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Claire Doll Uses “Words to Paint” How She Sees the World

Katherine Stohlman Pieters, C'19

Claire Doll

Just before Thanksgiving, Claire Doll, C’24, woke to the news that one of her short stories, “The Stillness and the Change,” had been accepted for publication in Capsule Stories. Doll has received at least 12 such notifications in the past two years, but she is always excited to get this news regarding her submission of poems, short stories or works of creative nonfiction. She’s always had a creative drive and a talent for expressing herself in writing, and the relationships she’s made with professors at the Mount have helped her to hone her craft.

A native of Hampstead, Maryland, Doll is an honors student majoring in English – certification in secondary education, with a minor in creative writing. Impressed with the Mount’s School of Education, and intrigued by the small, rural environment, Doll began at the Mount in 2020. Despite COVID-19 restrictions, she quickly got involved in Lighted Corners, the award-winning student-published creative writing journal, first as a staff member, then as assistant editor-in-chief, and this year as editor-in-chief.

She’s worked as a peer tutor, and in the Writing Center. She hopes to put these skills to use teaching English to middle or high schoolers after graduation, especially “to help students who struggle especially with their reading and writing due to the setbacks of COVID-19,” she shared.

Doll’s own love of writing drives her to help others with theirs. When asked what she enjoys about writing, she described it as something that “allows me to preserve moments and images in my own, unique voice. In short, I use words to paint how I see the world, which is pretty amazing.”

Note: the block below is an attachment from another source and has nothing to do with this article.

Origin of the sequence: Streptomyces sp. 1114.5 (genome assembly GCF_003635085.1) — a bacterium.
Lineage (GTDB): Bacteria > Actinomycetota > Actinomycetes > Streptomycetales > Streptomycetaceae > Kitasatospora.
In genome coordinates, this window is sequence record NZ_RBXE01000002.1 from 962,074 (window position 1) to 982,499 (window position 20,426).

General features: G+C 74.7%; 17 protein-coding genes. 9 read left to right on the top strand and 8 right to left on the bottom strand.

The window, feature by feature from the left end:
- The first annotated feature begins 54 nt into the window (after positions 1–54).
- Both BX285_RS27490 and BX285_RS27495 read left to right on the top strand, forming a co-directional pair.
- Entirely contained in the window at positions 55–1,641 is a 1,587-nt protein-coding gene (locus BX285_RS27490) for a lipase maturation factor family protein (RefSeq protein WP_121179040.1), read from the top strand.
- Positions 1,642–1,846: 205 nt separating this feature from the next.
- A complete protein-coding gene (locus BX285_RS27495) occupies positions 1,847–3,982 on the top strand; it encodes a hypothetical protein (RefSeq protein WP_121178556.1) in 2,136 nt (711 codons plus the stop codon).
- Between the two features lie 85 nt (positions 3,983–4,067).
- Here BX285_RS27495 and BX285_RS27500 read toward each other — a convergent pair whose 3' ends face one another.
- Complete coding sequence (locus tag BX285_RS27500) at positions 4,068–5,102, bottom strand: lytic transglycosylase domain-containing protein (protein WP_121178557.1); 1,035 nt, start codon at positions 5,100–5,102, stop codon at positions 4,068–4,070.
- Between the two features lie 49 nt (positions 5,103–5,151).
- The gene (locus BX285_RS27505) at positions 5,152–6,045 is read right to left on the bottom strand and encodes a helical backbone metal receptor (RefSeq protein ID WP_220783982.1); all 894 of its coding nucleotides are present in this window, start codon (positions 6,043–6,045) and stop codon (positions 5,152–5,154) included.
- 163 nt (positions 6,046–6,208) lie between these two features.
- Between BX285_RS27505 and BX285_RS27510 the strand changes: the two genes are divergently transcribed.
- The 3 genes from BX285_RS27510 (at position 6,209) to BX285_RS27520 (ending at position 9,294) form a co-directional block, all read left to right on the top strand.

In finding her voice, she’s also found success. As a first-year student, she submitted two creative nonfiction pieces to Lighted Corners, “The Antique Shop” and “Polaroid of My Mother.” Both caught the attention of the Columbia Scholastic Press Association, and she went on to earn a Gold Circle Certificate of Merit from the Association. This past January, she won first place in two categories, Short Story and Poetry, in Delta Epsilon Sigma’s bi-annual writing competition. Her poem was published in their journal in the spring, and her short story will be included in this fall’s journal. She even spent this past fall break attending writing workshops at the F. Scott Fitzgerald Literary Festival.

“Claire’s success as a writer on- and off-campus is remarkable,” shared Tom Bligh, Ph.D., an English professor at the Mount and director of the creative writing program. “Claire has distinguished herself as a perceptive reader and an active participant in writing workshops, as well as a gifted student and writer.”

It’s an appreciation Doll returns. She credited her English professors at the Mount with helping her to put her work out into the world. “The Mount English Department has especially helped me find different opportunities to grow in my writing! Dr. Bligh has given me countless literary magazines and writing contests to submit to, and he has given me so much support in running Lighted Corners on campus,” she exclaimed.

 Her desire to attend a small university proved immensely helpful. It’s the individualized support and instruction she’s received in her small classes that have helped her thrive. “Through classes such as Fiction Workshop taught by Dr. Bligh, Literature and the Environment taught by Dr. (Jack) Dudley, and The Catholic Novel taught by Dr. (Carol) Hinds, I have gained important critical thinking, analysis, and writing skills. Overall, the entire Mount English department is so helpful in providing support and opportunities all throughout your time in college,” she noted.

Her latest work, “The Stillness and the Change,” which was published in Capsule Stories on December 1, describes waking up on a winter’s morning and opening the curtains to see freshly fallen snow. Capsule Stories is a quarterly-published, print-only journal featuring poetry, creative nonfiction and short fiction by writers from all walks of life.

Katherine Stohlman Pieters, C'19